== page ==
There are also tocopherols (b-tocopherol, a- and c-tocopherol)

Health Benefits of African Bush Mango (Irvingia gabonensis)

Antioxidant property:

Irvingia gabonensis contains polyphenols, and flavonoid compounds (lupeol, methyl gallate, ellagic acid, and other ellagic acid derivatives). These compounds are free-radicals scavengers (tested using methods such as DPPH radical, ferric reducing antioxidant power (FRAP), and hydroxyl radical scavenging activity).

Type-2 Diabetes management:

The soluble fiber of the seed of Irvingia gabonensis are bulk laxatives, which reduce blood sugar level after meal.

African mango (Irvingia gabonensis) seed extract contains terminalin, a compound that exhibits antidiabetic effect through inhibition of catalytic activity of PTPN1, PTPN9, PTPN11, and PTPRS in vitro. This cause a significant increase in glucose uptake in differentiated C2C12 muscle cells (Sun-Young Yoon et al., 2022).

Also, the seed extract of Irvingia gabonensis reduced the lipid profiles (triacylglycerol, total cholesterol and low-density lipoprotein level), and increased the high density lipoprotein (HDL) in alloxan-induced diabetic rats (Victor Eshu Okpashi et al., 2017)

Weight and Body Lipid management:

Fiber may also reduce the total blood cholesterol, LDL cholesterol, and triglycerides and raise HDL cholesterol.

Irvingia gabonensis seeds treatment led to reduction in mean body weight, total cholesterol, LDL-cholesterol, triglycerides, and an increase of HDL-cholesterol. There was also reduction in the systolic blood pressure (Judith L Ngondi et al., 2005)

Sickle cell treatment:

Irvingia gabonensis is reported to contain anti-sickling compounds that could help in managing sickle cell anemia, a blood disorder that results in abnormal, rigid, sickle shaped red blood cells (Amujoyegbe et al. 2016).

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Hepatoprotective effect:

The juice extract of Irvingia gabonensis exhibit both renal and hepato-protective effects on sodium fluoride-induced toxicity in male Wistar albino rats. The etract reduced the serum aspartate aminotransferase (AST), alanine aminotransferase (ALT), creatinine and Cl- concentrations, and increased serum Ca2+ and Mg2+ ion levels (Adamma A Emejulu et al., 2016)

Cardioprotective property:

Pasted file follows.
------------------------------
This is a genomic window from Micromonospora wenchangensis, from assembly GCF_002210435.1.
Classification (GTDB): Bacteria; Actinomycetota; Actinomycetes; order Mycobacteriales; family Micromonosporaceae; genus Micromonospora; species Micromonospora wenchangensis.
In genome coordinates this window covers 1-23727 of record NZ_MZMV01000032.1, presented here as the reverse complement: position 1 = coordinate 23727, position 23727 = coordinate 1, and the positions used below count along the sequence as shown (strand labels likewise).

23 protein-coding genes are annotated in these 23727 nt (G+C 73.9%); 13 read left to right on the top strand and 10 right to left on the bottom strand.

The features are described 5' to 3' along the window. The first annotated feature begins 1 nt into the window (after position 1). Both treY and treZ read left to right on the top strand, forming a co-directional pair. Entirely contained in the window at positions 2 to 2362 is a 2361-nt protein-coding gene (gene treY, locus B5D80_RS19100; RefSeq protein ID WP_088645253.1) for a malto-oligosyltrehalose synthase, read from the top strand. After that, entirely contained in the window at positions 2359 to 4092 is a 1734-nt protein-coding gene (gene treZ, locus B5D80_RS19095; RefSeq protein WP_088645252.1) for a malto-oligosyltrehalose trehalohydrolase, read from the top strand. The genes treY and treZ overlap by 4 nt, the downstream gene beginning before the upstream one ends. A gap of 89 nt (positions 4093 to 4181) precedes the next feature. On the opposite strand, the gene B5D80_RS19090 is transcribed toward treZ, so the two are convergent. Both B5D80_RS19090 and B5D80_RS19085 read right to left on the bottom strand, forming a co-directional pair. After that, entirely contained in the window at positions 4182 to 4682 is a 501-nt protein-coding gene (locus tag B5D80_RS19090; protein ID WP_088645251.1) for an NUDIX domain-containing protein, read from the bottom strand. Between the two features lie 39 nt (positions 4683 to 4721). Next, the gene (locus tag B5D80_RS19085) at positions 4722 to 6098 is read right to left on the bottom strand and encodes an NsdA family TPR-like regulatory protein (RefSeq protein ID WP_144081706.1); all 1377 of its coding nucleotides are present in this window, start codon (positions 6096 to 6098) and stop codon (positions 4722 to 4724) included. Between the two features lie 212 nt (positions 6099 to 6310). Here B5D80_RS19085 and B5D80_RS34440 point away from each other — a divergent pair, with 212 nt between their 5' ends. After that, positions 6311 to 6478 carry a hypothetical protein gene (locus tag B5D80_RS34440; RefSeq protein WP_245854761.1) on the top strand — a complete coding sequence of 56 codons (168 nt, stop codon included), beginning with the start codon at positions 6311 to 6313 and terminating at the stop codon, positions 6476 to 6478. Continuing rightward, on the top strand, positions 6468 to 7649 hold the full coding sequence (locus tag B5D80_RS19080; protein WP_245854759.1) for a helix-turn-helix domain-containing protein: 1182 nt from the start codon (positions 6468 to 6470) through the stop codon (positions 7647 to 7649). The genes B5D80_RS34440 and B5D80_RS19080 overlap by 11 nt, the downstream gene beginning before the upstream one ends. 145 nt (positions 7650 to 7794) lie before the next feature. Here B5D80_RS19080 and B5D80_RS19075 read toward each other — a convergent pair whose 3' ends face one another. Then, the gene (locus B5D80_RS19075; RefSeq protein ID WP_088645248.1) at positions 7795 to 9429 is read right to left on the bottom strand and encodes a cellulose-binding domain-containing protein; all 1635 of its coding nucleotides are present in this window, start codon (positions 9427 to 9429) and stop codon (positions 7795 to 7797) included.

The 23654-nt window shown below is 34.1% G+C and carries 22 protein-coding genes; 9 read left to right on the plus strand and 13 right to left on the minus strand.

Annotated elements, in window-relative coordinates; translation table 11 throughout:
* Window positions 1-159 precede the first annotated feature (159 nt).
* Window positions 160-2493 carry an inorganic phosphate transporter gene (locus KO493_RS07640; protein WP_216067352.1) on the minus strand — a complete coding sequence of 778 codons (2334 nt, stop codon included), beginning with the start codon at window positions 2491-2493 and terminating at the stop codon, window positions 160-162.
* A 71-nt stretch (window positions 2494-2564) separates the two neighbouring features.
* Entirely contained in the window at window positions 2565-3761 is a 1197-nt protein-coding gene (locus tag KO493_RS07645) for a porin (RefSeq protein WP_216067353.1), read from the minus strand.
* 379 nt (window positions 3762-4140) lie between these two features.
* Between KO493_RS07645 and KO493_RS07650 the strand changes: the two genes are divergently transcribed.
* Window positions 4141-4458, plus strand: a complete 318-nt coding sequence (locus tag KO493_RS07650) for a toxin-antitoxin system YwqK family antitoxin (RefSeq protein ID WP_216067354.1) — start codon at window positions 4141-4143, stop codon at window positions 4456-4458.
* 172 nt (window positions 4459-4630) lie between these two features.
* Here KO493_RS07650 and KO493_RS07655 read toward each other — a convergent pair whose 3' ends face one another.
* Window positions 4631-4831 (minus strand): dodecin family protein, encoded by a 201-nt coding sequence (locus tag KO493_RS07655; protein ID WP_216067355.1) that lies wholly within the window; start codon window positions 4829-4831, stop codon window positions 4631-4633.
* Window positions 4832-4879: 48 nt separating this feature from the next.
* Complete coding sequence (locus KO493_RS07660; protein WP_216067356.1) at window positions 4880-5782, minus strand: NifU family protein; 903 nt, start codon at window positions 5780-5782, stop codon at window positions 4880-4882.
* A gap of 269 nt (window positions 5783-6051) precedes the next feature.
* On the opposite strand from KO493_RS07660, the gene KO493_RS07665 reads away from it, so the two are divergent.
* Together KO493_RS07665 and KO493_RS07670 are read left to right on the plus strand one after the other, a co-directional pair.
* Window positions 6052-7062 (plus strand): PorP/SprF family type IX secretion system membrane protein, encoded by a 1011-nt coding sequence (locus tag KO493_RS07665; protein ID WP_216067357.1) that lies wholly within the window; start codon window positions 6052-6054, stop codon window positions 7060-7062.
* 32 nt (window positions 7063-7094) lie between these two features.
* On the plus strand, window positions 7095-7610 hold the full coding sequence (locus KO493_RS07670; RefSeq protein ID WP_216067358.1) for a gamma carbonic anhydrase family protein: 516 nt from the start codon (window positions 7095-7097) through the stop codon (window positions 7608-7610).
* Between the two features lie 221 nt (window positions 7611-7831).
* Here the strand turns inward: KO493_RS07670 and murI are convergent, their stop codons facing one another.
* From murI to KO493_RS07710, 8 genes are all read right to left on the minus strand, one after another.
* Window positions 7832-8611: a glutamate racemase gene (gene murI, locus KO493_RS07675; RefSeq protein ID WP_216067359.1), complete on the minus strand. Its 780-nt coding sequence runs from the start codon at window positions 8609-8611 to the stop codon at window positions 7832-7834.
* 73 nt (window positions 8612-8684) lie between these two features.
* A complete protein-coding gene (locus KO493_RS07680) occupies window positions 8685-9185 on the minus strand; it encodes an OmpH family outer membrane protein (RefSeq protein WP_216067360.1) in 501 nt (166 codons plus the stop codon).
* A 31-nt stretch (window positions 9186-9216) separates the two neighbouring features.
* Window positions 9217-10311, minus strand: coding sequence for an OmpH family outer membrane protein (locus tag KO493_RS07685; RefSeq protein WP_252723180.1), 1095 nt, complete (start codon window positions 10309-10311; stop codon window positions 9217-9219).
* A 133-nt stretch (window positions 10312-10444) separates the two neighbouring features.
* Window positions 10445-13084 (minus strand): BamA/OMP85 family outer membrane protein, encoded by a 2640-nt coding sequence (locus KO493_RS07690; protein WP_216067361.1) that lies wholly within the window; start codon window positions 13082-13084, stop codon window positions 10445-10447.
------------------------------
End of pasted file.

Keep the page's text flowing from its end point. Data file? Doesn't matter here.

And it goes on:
Seeds of Irvingia gabonensis exhibit cardioprotective property in doxorubicin (DOX)-mediated cardiotoxicity in Wistar rats. The extract reduced the serum cardiac enzyme markers (cardiac troponin I (cTI) and lactate dehydrogenase (LDH) elevated by doxorubicin injection. It also normalized the serum lipid profile, improved the antioxidant enzymes (catalase, superoxide dismutase, glutathione-S-transferase, and glutathione) (Adejuwon Adeneye et al., 2020).

Doxorubicin is an antibiotic anticancer medication that has adverse cardiotoxic side effects such as cardiomyopathy and heart failure, limiting its usage.

Gastrointestinal effect:

A methanol extract of African mango reduced gastric acid secretion and increased mucous secretion, in indomethacin-induced gastric ulceration in mice (Raji 2001).

Decreases uric acid content:

The extract of I. gabonensis kernels decreases the levels of urea, uric acid, creatine, total cholesterol, protein, alkaline acid, and prostatic phosphatase in adult male guinea pigs (Obianime and Uche, 2010)

Analgesic effect:

The analgesic effect was detected in the stem bark extract as it is reported to protect the mice from pain stimuli (Okolo et al. 1995)

Dosage

  • For weight management, cholesterol, and glucose lowering: 150 milligrams of dry extract standardized to 7% albumin, to be taken two times per day before meal (Ross 2011; Ngondi et al. 2009; Oben et al. 2008a, b)
  • As antioxidant: Dry powder, non-standardized Extracts (Dry extract, Tincture, Fluid extract, Decoction, Infusion). Must not exceed 3.15 grams of dried seed, per day (Ekpo et al. 2007; Ngondi et al. 2005).

Adverse Reaction

Irvingia gabonensis may cause symptoms of hypoglycaemia, including anxiety, dizziness, tremor, sweating, flatulence, sleep disturbance, nausea, or headache (Adamson et al. 1986; Ngondi et al. 2009; Oben et al. 2008a,b).

Bush mango seed can easily be infested with fungi and aflatoxins, so care must be taken in selection of seeds for cooking.

References

  • https://forestcenter.iita.org/index.php/2019/07/23/irvingia-gabonensis/
  • https://www.utep.edu/herbal-safety/herbal-facts/herbal%20facts%20sheet/african-mango.html
  • https://www.scribd.com/document/661405072/mono-african-wild-mango-irvingia-gabonensis-english#
  • https://pharmacologyonline.silae.it/files/archives/2019/vol1/PhOL_2019_1_A033_Ekpe.pdf
  • https://www.longdom.org/open-access/renal-and-hepatoprotective-effects-of-irvingia-gabonensis-juice-on-sodiumfluorideinduced-toxicity-in-wistar-rats-50866.html
  • https://pubmed.ncbi.nlm.nih.gov/35204821/
  • https://www.ncbi.nlm.nih.gov/pmc/articles/PMC1168905/
  • https://www.itmedicalteam.pl/articles/assessment-of-lipid-profile-indices-of-alloxaninduced-diabetic-rats-using-irvingia-gabonensis-seeds-extracts-108592.html
  • http://www.giuseppezeppa.com/files/570.pdf
  • https://www.researchgate.net/publication/334137145_Chemical_composition_proximate_and_phytochemical_analysis_of_Irvingia_gabonensis_and_Irvingia_wombolu_peels_seed_coat_leaves_and_seeds